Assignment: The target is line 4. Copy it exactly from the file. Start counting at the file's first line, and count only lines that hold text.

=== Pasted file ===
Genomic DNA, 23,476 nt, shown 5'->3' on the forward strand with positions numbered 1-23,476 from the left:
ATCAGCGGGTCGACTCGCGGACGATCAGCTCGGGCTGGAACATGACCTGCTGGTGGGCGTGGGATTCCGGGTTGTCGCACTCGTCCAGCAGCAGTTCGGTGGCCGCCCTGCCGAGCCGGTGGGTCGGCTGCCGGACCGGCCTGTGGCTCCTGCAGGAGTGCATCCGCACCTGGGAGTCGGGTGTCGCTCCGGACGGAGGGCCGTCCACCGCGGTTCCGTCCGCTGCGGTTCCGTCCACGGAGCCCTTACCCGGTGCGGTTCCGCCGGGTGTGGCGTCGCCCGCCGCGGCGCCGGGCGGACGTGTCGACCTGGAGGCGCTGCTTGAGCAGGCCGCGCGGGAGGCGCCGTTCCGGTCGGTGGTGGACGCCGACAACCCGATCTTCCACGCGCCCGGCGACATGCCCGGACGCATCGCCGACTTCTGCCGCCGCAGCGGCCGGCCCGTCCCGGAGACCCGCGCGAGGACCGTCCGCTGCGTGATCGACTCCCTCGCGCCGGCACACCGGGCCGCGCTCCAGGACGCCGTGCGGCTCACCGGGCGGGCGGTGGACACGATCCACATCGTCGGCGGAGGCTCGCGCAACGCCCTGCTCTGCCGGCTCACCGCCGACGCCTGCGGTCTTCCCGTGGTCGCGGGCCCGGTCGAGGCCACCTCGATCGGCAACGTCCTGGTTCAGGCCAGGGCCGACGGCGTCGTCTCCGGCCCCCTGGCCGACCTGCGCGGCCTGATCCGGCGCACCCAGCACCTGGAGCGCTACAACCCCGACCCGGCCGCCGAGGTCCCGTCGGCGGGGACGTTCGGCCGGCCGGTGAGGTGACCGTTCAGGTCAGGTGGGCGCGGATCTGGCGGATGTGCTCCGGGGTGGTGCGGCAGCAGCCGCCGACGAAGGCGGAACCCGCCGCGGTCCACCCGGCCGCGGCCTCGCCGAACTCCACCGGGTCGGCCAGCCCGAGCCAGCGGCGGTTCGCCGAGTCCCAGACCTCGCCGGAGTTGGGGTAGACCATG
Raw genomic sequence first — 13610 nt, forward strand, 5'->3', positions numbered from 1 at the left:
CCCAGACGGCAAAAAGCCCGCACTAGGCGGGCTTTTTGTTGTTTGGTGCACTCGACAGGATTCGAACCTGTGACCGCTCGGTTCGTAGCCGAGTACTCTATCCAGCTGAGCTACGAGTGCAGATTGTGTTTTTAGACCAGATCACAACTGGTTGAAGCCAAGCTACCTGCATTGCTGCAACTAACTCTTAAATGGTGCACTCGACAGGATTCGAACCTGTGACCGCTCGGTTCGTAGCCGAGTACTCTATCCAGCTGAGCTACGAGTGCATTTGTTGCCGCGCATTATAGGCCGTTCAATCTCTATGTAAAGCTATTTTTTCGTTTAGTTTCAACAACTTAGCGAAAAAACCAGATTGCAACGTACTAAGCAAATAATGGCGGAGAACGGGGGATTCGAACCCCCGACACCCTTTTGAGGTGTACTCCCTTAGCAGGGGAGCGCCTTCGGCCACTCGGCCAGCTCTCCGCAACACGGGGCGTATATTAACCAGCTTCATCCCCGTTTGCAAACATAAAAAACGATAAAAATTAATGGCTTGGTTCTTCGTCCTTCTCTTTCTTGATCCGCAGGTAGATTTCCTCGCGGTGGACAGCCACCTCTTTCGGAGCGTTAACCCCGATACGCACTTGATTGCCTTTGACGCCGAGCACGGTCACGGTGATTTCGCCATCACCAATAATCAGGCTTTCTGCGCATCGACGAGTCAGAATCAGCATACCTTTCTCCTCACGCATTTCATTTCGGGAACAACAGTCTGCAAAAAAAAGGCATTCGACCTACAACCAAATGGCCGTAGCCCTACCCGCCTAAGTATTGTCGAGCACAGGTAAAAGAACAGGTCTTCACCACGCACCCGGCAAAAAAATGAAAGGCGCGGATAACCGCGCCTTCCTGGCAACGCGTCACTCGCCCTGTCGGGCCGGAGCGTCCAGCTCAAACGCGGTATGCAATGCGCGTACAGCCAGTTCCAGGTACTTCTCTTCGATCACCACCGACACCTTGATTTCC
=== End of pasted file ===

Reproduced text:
CCCAGACGGCAAAAAGCCCGCACTAGGCGGGCTTTTTGTTGTTTGGTGCACTCGACAGGATTCGAACCTGTGACCGCTCGGTTCGTAGCCGAGTACTCTATCCAGCTGAGCTACGAGTGCAGATTGTGTTTTTAGACCAGATCACAACTGGTTGAAGCCAAGCTACCTGCATTGCTGCAACTAACTCTTAAATGGTGCACTCGACAGGATTCGAACCTGTGACCGCTCGGTTCGTAGCCGAGTACTCTATCCAGCTGAGCTACGAGTGCATTTGTTGCCGCGCATTATAGGCCGTTCAATCTCTATGTAAAGCTATTTTTTCGTTTAGTTTCAACAACTTAGCGAAAAAACCAGATTGCAACGTACTAAGCAAATAATGGCGGAGAACGGGGGATTCGAACCCCCGACACCCTTTTGAGGTGTACTCCCTTAGCAGGGGAGCGCCTTCGGCCACTCGGCCAGCTCTCCGCAACACGGGGCGTATATTAACCAGCTTCATCCCCGTTTGCAAACATAAAAAACGATAAAAATTAATGGCTTGGTTCTTCGTCCTTCTCTTTCTTGATCCGCAGGTAGATTTCCTCGCGGTGGACAGCCACCTCTTTCGGAGCGTTAACCCCGATACGCACTTGATTGCCTTTGACGCCGAGCACGGTCACGGTGATTTCGCCATCACCAATAATCAGGCTTTCTGCGCATCGACGAGTCAGAATCAGCATACCTTTCTCCTCACGCATTTCATTTCGGGAACAACAGTCTGCAAAAAAAAGGCATTCGACCTACAACCAAATGGCCGTAGCCCTACCCGCCTAAGTATTGTCGAGCACAGGTAAAAGAACAGGTCTTCACCACGCACCCGGCAAAAAAATGAAAGGCGCGGATAACCGCGCCTTCCTGGCAACGCGTCACTCGCCCTGTCGGGCCGGAGCGTCCAGCTCAAACGCGGTATGCAATGCGCGTACAGCCAGTTCCAGGTACTTCTCTTCGATCACCACCGACACCTTGATTTCC